ThePipingMart Blog Metals A Guide to Magnetism of Cobalt

A Guide to Magnetism of Cobalt


Have you ever wondered why some materials are magnetic while others aren’t? There is a scientific explanation for it. In this blog post, we’ll look at magnetism, the element cobalt, and why iron, nickel, and cobalt are magnetic materials.

What is Magnetism?

Magnetism is a type of force produced by certain materials that can either attract or repel each other. This force is caused by the motion of electrons in atoms. When electrons spin around their nucleus, they create an electric current – this is known as an electromagnetic field. This field creates a magnetic force between objects with different charges. For example, when two magnets are placed close together, one may be attracted to the other and vice versa depending on their individual charges.

Iron, Nickel, and Cobalt

Iron, nickel, and cobalt are three elements that have been found to be ferromagnetic – meaning they can become permanent magnets when exposed to a magnetic field or another magnet. These metals have unpaired electrons, which cause them to be attracted to each other and other magnets due to their magnetic fields. The strength of this attraction depends on how many unpaired electrons there are in each metal atom and if the metals contain impurities that disrupt their electron spin.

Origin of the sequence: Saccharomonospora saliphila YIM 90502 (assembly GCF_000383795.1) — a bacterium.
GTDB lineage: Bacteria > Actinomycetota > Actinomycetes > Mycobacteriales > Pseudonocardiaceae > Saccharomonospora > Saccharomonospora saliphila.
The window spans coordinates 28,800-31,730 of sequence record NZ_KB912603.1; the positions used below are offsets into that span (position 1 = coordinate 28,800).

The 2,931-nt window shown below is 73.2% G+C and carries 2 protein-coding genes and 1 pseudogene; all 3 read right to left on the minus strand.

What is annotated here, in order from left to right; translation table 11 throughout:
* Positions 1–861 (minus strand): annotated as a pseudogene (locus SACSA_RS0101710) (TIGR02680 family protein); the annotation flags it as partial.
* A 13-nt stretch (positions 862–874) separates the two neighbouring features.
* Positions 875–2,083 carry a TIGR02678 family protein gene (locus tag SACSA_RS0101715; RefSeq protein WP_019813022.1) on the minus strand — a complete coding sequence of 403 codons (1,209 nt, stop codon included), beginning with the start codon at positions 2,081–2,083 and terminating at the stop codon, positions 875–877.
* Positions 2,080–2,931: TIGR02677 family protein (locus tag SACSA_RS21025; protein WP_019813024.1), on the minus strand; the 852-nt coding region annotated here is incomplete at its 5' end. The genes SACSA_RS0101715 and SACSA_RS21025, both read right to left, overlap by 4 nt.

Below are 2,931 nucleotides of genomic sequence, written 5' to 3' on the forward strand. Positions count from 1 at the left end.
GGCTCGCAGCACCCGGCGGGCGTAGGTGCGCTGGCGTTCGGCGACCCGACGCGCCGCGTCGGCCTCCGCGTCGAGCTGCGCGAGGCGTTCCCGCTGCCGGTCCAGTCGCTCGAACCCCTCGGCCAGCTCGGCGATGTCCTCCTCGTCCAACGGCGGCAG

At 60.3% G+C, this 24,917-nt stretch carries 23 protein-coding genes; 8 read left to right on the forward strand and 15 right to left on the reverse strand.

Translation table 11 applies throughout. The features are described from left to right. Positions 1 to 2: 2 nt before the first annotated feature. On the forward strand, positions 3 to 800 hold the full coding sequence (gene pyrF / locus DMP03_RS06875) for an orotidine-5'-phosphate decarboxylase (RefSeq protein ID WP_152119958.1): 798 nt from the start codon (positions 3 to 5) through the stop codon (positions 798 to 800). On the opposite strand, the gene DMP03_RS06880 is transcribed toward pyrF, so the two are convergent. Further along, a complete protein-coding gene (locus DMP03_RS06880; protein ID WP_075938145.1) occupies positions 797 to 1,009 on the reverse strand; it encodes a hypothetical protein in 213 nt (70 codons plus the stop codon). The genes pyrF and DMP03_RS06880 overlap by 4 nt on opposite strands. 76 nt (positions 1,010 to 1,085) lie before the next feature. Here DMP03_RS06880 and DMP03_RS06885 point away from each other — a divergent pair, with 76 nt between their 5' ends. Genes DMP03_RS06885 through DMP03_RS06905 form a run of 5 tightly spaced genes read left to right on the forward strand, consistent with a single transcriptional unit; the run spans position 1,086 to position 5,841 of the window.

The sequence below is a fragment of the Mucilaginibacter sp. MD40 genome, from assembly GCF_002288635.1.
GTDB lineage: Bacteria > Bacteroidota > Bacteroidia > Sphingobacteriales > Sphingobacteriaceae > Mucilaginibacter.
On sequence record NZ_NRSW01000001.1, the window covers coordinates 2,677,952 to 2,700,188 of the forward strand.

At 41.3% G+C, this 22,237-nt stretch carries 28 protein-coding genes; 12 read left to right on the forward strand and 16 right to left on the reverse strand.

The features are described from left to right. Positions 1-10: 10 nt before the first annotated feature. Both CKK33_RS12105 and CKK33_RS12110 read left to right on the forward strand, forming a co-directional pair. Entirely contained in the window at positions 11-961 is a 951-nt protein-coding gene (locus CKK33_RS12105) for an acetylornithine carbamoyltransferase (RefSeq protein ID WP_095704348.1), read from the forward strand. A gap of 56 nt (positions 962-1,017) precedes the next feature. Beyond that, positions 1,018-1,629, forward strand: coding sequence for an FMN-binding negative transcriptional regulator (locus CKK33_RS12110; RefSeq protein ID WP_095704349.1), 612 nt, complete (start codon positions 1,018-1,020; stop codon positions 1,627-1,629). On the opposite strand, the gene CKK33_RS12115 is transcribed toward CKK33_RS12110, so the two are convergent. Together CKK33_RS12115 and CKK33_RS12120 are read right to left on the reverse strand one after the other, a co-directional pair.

Is Cobalt Magnetic?

The answer is yes! Cobalt has five unpaired electrons, which makes it ferromagnetic; however, its Curie temperature (the temperature at which its magnetism disappears) is quite low, making it more susceptible to losing its magnetism than iron or nickel. Therefore cobalt is not commonly used in applications where high temperatures will be encountered, such as in motors or generators, because it would lose its magnetic properties quickly under these conditions.


All in all, magnetism plays an important role in our everyday lives, from small items like refrigerator magnets all the way up to massive ships powered by electric motors relying on permanent magnets for propulsion. Iron, nickel, and cobalt are just a few examples of ferromagnetic materials that can become permanent magnets when exposed to an external magnetic field or another magnet – including cobalt! With that being said, due to its low Curie temperature, it isn’t typically used in applications requiring high temperatures so keep that in mind before investing your time into researching any further regarding this subject matter.

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